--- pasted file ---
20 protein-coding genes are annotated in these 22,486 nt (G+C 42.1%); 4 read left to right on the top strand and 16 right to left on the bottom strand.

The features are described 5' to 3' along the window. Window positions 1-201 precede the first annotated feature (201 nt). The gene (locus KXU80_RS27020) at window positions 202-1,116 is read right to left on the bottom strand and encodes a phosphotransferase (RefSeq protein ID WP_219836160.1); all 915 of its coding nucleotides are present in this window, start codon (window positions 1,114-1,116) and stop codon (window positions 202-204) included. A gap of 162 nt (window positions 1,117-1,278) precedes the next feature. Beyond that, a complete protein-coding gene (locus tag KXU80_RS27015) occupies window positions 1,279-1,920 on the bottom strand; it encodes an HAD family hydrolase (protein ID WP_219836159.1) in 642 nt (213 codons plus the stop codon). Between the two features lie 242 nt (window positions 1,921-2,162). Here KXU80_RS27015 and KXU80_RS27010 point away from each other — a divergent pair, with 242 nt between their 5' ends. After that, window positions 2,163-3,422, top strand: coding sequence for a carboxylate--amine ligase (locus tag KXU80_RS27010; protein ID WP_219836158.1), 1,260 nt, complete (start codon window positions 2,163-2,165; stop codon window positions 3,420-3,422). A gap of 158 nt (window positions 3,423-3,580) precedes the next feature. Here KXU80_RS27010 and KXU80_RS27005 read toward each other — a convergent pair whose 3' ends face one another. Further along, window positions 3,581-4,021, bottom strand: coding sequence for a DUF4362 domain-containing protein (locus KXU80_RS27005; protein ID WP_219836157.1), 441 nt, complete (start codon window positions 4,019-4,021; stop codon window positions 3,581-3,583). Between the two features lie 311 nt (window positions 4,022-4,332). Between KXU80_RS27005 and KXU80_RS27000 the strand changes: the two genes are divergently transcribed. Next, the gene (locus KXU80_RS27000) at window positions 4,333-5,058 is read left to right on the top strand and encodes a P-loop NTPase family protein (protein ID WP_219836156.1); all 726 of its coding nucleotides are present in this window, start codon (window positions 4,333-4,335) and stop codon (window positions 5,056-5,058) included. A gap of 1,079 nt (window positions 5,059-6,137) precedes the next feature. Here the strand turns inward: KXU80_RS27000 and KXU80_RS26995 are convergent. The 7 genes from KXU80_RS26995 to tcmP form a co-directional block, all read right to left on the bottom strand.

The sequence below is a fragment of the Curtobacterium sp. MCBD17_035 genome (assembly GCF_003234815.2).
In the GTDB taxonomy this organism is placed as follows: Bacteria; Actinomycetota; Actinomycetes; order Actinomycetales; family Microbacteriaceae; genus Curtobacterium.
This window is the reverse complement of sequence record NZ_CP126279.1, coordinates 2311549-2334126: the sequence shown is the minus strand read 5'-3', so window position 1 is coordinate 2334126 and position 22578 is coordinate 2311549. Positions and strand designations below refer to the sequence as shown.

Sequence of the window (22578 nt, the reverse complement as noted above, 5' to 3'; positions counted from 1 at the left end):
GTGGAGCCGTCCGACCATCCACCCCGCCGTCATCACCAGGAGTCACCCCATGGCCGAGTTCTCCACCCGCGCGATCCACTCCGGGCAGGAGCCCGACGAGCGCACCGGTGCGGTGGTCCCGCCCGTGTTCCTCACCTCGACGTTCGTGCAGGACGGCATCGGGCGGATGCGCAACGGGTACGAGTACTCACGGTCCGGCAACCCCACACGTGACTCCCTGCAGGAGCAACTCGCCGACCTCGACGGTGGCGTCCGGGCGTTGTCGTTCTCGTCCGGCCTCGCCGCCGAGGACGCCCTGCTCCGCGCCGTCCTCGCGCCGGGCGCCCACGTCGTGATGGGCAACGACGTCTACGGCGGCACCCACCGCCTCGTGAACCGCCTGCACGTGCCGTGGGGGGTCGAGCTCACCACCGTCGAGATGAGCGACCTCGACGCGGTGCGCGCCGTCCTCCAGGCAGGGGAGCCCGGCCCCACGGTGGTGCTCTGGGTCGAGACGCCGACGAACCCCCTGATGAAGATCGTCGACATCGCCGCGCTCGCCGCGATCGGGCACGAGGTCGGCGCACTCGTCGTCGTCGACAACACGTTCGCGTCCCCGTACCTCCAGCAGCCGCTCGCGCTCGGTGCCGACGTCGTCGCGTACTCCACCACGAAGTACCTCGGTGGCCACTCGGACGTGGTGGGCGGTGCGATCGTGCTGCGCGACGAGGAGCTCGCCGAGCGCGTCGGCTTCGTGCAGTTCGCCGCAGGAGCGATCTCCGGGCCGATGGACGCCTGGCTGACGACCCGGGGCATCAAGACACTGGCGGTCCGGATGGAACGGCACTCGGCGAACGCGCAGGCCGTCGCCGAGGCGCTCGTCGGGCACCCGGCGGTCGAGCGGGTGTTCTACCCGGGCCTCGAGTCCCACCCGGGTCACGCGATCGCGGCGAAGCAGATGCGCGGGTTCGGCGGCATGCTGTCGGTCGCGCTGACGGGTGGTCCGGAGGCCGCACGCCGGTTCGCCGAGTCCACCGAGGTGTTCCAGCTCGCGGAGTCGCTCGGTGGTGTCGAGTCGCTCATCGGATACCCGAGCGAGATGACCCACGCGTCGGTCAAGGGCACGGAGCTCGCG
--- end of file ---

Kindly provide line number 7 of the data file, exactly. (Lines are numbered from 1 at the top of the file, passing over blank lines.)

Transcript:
GTGGAGCCGTCCGACCATCCACCCCGCCGTCATCACCAGGAGTCACCCCATGGCCGAGTTCTCCACCCGCGCGATCCACTCCGGGCAGGAGCCCGACGAGCGCACCGGTGCGGTGGTCCCGCCCGTGTTCCTCACCTCGACGTTCGTGCAGGACGGCATCGGGCGGATGCGCAACGGGTACGAGTACTCACGGTCCGGCAACCCCACACGTGACTCCCTGCAGGAGCAACTCGCCGACCTCGACGGTGGCGTCCGGGCGTTGTCGTTCTCGTCCGGCCTCGCCGCCGAGGACGCCCTGCTCCGCGCCGTCCTCGCGCCGGGCGCCCACGTCGTGATGGGCAACGACGTCTACGGCGGCACCCACCGCCTCGTGAACCGCCTGCACGTGCCGTGGGGGGTCGAGCTCACCACCGTCGAGATGAGCGACCTCGACGCGGTGCGCGCCGTCCTCCAGGCAGGGGAGCCCGGCCCCACGGTGGTGCTCTGGGTCGAGACGCCGACGAACCCCCTGATGAAGATCGTCGACATCGCCGCGCTCGCCGCGATCGGGCACGAGGTCGGCGCACTCGTCGTCGTCGACAACACGTTCGCGTCCCCGTACCTCCAGCAGCCGCTCGCGCTCGGTGCCGACGTCGTCGCGTACTCCACCACGAAGTACCTCGGTGGCCACTCGGACGTGGTGGGCGGTGCGATCGTGCTGCGCGACGAGGAGCTCGCCGAGCGCGTCGGCTTCGTGCAGTTCGCCGCAGGAGCGATCTCCGGGCCGATGGACGCCTGGCTGACGACCCGGGGCATCAAGACACTGGCGGTCCGGATGGAACGGCACTCGGCGAACGCGCAGGCCGTCGCCGAGGCGCTCGTCGGGCACCCGGCGGTCGAGCGGGTGTTCTACCCGGGCCTCGAGTCCCACCCGGGTCACGCGATCGCGGCGAAGCAGATGCGCGGGTTCGGCGGCATGCTGTCGGTCGCGCTGACGGGTGGTCCGGAGGCCGCACGCCGGTTCGCCGAGTCCACCGAGGTGTTCCAGCTCGCGGAGTCGCTCGGTGGTGTCGAGTCGCTCATCGGATACCCGAGCGAGATGACCCACGCGTCGGTCAAGGGCACGGAGCTCGCG